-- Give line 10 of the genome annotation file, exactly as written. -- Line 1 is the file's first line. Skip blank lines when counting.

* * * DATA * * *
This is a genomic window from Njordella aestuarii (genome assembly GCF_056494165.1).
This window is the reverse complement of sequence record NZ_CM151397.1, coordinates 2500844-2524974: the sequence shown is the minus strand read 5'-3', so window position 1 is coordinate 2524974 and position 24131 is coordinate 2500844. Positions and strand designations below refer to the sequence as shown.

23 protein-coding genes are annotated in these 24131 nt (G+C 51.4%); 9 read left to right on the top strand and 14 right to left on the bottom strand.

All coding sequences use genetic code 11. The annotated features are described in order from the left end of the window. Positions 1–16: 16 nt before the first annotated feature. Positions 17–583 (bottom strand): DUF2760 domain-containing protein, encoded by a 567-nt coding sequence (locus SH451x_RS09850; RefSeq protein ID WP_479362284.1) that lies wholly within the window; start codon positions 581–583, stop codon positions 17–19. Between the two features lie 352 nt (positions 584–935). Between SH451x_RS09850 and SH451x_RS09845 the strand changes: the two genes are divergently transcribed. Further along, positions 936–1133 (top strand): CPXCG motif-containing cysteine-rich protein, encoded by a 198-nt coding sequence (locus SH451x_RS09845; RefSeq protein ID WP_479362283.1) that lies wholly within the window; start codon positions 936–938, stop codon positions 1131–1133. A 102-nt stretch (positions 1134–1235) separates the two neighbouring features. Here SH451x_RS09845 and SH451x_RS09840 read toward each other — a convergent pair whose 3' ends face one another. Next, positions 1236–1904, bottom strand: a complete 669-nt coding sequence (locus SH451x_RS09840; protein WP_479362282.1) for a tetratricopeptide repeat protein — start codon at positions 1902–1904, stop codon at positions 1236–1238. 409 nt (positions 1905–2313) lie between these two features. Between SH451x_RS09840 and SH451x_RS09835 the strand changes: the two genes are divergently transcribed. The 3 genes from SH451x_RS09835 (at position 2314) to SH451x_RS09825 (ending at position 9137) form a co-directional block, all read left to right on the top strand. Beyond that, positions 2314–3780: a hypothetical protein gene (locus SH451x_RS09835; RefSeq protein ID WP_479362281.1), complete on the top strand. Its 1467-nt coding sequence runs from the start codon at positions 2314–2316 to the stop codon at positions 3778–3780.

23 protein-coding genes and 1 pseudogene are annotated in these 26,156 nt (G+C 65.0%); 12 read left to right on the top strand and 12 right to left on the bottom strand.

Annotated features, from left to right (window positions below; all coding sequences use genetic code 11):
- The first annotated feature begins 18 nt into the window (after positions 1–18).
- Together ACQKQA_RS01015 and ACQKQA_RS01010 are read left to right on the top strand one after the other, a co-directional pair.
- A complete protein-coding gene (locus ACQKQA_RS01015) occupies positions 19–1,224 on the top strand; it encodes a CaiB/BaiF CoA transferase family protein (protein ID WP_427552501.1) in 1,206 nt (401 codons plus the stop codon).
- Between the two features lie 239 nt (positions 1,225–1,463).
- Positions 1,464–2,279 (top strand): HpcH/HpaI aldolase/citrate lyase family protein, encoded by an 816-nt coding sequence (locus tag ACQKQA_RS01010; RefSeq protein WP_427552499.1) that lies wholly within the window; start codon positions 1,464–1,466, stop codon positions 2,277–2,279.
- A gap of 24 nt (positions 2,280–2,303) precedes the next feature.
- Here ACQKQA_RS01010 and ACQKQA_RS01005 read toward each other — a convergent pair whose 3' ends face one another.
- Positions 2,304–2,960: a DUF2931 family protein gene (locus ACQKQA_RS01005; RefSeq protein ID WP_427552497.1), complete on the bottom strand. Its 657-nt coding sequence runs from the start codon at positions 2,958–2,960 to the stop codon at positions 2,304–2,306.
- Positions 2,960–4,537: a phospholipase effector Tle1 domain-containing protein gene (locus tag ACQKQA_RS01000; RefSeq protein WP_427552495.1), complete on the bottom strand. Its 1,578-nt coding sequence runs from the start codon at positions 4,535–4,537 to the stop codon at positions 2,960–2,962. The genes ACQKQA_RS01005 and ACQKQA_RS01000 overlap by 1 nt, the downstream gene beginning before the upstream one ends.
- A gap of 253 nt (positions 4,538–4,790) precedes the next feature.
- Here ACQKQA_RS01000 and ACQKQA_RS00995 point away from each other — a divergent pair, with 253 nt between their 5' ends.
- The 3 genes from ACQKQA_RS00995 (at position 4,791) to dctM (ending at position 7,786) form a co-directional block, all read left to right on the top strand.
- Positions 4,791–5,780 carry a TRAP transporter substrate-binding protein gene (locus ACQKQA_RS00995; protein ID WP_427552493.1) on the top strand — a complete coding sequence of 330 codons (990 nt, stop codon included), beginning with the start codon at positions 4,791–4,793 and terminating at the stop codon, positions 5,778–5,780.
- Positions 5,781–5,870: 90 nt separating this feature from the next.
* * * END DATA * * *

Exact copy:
- Between the two features lie 239 nt (positions 1,225–1,463).